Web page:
The Preparedness Summit focused on the profession, trends, new research, etc. The medical librarians chat, to my surprise, focused less on libraries and more on practical personal sharing of what’s most important to remember for personal safety in various types of disaster scenarios. Both were useful and information. Here are highlights from both hashtags. There are even overlapping tweets, with both hashtags!

First posted at THL Blog:

Beyond “Light it Up Blue” — Maybe “Light it up Gold”!

UN: World Autism Awareness Day

Today is World Autism Awareness Day, a permanent observance created by the United Nations. Monday, Anna Schnitzer and I attended a presentation on campus by Elizabeth J. “Ibby” Grace on the rhetoric of autism activism. You can find notes, pictures, and livetweets from the event in this Storify.

Autistic Activism in an Age of the Blues:

In the event, part of what we learned was that the Light It Up Blue campaign for autism awareness, which presents itself upon first glance as if they are representing the UN in this, is actually a corporate project sponsored by the controversial organization Autism Speaks.

Autism Speaks: Light It Up Blue

Autism Speaks does fund a great deal of interesting research, so I’m not going to touch on why they are considered so controversial (at least not in this post!). It was interesting to learn more from Ibby Grace about other ways to celebrate World Autism Awareness Day and support autism acceptance and the ASD community. Here are some she mentioned. Tone it Down Taupe seemed to be her favorite, but since we are UM, I figured if we aren’t going blue, maybe gold is another good choice! There are also a few others that appeared while I was searching.

WAAD: Tone it down taupe

Tone It Down Taupe (for Autism Acceptance):
TIDT on Facebook:

WAAD: Light it up Gold

Light it up Gold (from AU for Autistic Union):

WAAD: Light it up Red

Light It Up Red:

There are so MANY images of the ribbon with the puzzle or the rainbow puzzle ribbon, that I can’t possibly point to them all. Here is one from Wikipedia.

Autism Awareness Ribbon

Meanwhile, Ibby Grace had a great point about diversity and acceptance in considering the question of autism awareness and acceptance.


First posted at THL Blog:

April Fools Alphabet

SLBPE: Exhibits & Posters: Educational Innovations - More Alphabets

Start typing in a Chrome search bar and it starts to fill in URLs it thinks you might want, usually based on where you’ve been recently. So, here is an “Alphabet” of where I’ve been recently! Looks like most of what I do is work. Such a surprise, eh?

A is for Amazon
B is for Books
C is for CORE-Ed
D is for Doodle
E is for ETechLib (Duh!)
F is for Facebook
G is for Guides
H is for Healthfinder
I is for Images
J is for Jamendo
K is for Keep Calm
L is for Library
M is for Mirlyn
N is for News
O is for Open Badges
P is for Pubmed
Q is for “Questions to ask before surgery
R is for Rosefirerising
S is for Slideshare
T is for Twitter
U is for UMich
V is for Venngage
W is for Wunderground
X is for XKCD
Y is for Youtube
Z is for ZDnet

Reverse Innovation — Hashtags of the Week (HOTW): (Week of March 31, 2014)

Ethnic Box

Reverse innovation is a concept I’ve been tracking closely recently, and which is critical in global health. The idea, in health anyway, is that we have as much to learn from developing nations as they have to learn from us. I heard a story of a visiting faculty member here from Ghana who saved a baby’s life because he knew how to manually reposition babies in the womb during delivery when there isn’t enough time to get the machines that are sometimes used here for the same purpose. That’s just one small, local example. Last week’s Twitter chat on reverse innovation brought up several others. You can find the complete chat and cited articles in this Storify:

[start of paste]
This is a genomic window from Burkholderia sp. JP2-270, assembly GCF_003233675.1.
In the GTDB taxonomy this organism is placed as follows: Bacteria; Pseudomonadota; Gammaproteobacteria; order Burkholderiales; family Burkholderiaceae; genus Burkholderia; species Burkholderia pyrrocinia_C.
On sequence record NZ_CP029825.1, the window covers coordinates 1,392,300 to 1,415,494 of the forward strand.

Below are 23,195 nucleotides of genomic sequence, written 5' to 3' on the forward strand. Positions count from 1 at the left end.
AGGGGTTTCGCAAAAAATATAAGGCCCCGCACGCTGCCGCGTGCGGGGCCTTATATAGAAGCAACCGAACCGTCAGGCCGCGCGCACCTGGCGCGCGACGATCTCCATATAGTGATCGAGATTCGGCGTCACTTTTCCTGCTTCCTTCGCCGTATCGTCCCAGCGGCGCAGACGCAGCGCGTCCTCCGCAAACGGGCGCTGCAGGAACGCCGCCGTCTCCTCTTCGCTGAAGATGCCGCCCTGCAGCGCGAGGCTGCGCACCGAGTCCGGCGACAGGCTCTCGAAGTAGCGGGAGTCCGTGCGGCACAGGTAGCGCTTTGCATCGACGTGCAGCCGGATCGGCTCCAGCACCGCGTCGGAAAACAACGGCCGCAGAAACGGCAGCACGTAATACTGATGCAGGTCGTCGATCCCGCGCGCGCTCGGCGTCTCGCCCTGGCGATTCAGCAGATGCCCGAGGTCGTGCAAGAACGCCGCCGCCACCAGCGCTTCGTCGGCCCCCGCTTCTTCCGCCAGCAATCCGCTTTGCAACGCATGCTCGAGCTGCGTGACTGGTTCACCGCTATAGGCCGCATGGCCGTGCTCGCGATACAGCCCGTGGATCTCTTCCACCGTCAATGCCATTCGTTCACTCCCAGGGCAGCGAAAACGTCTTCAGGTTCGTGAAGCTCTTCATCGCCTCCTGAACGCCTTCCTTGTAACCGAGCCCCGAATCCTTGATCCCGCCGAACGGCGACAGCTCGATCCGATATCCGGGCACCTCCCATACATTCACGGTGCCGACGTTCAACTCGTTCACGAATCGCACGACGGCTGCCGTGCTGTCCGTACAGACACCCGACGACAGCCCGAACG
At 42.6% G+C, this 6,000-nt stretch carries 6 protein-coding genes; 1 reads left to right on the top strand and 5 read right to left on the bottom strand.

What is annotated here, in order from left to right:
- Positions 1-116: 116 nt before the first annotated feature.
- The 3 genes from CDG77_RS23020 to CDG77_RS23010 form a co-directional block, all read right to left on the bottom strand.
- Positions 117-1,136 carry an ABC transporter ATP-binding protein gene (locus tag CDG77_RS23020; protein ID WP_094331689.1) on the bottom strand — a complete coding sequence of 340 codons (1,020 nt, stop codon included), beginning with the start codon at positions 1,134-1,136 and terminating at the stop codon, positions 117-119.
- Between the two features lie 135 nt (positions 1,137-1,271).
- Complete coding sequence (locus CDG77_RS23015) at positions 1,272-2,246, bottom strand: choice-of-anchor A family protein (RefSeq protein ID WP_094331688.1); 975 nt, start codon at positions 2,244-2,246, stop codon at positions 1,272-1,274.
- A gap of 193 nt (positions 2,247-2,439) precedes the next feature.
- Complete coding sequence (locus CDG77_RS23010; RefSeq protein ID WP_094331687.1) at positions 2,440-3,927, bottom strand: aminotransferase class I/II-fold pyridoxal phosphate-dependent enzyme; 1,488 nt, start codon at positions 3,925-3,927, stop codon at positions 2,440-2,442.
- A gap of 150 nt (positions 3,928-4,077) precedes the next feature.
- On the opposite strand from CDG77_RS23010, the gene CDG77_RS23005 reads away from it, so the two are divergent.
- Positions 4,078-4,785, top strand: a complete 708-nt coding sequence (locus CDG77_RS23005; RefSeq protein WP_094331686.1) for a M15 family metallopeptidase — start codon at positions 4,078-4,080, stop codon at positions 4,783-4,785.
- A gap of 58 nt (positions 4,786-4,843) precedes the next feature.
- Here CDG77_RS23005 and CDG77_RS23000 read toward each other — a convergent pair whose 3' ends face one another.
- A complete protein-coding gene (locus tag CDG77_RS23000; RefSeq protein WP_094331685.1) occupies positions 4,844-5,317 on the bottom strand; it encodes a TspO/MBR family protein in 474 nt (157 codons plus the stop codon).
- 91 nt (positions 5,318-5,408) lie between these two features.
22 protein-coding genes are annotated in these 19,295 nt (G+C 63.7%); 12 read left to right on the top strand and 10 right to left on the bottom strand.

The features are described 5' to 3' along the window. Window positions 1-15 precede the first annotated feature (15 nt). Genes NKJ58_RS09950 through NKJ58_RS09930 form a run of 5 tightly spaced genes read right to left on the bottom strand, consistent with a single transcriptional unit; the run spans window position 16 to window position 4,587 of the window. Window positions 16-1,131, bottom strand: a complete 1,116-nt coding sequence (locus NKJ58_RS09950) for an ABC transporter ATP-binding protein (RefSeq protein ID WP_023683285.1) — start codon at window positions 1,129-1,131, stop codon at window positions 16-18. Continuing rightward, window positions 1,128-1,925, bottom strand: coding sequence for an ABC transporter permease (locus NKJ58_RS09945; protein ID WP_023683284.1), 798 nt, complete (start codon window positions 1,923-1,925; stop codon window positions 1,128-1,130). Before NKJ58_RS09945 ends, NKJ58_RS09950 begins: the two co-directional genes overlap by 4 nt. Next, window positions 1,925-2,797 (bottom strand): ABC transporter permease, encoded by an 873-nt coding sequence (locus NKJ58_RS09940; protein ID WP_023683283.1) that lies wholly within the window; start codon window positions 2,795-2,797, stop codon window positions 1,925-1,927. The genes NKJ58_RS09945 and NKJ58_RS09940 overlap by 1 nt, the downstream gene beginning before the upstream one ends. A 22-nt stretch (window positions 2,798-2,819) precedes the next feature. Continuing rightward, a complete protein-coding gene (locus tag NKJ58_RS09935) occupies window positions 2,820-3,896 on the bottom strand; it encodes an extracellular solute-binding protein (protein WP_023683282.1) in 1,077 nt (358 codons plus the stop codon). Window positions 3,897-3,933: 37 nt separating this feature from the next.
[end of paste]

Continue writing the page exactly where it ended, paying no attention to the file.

Do low-income countries hold the key to health innovation?:

Here are a few selected tweets from the chat.

First posted at THL Blog:

On My Radar: “Reverse Innovation”

Ethnic Box

“Reverse Innovation” is a concept that came across my horizon a few months ago, and for which I immediately went into high alert. This is important. I want to push today’s Twitter chat on this topic, so I’m going to keep this post very short, and hope to come back to this more soon.

Briefly, then. What first brought this to my attention was a blogpost at Biomed Central which was closely followed by an article in Smart Planet.

Reverse Innovation in Global Health Systems: Building the Global Knowledge Pool

Dehydration cure from developing countries comes to U.S. hospitals

The basic idea of “reverse innovation” is this, as expressed through my ill-informed novice point of view. The past century or two have largely seen scitech and research and cultural innovation flow from the first world countries to the third world countries. This has resulted in unrealistic expectations and unsustainable processes which are making life harder for all of us, everywhere across the planet. In the interests of increased sustainability and the desire to create innovation that will integrate more efficiently with the broader systems of the planet, the idea is that problem-solving partnerships between first world and third world researchers can result in innovations that are both effective and sustainable, with the innovations flowing from the third world countries to the first world, thus reversing what has been the recent pattern.

You can discover more information about reverse innovation through these resources.

Globalization and health:

Developed-developing country partnerships: Benefits to developed countries?


“Developing countries can generate effective solutions for today’s global health challenges.”

Reverse innovation in global health systems: learning from low-income countries

– Primary
– Other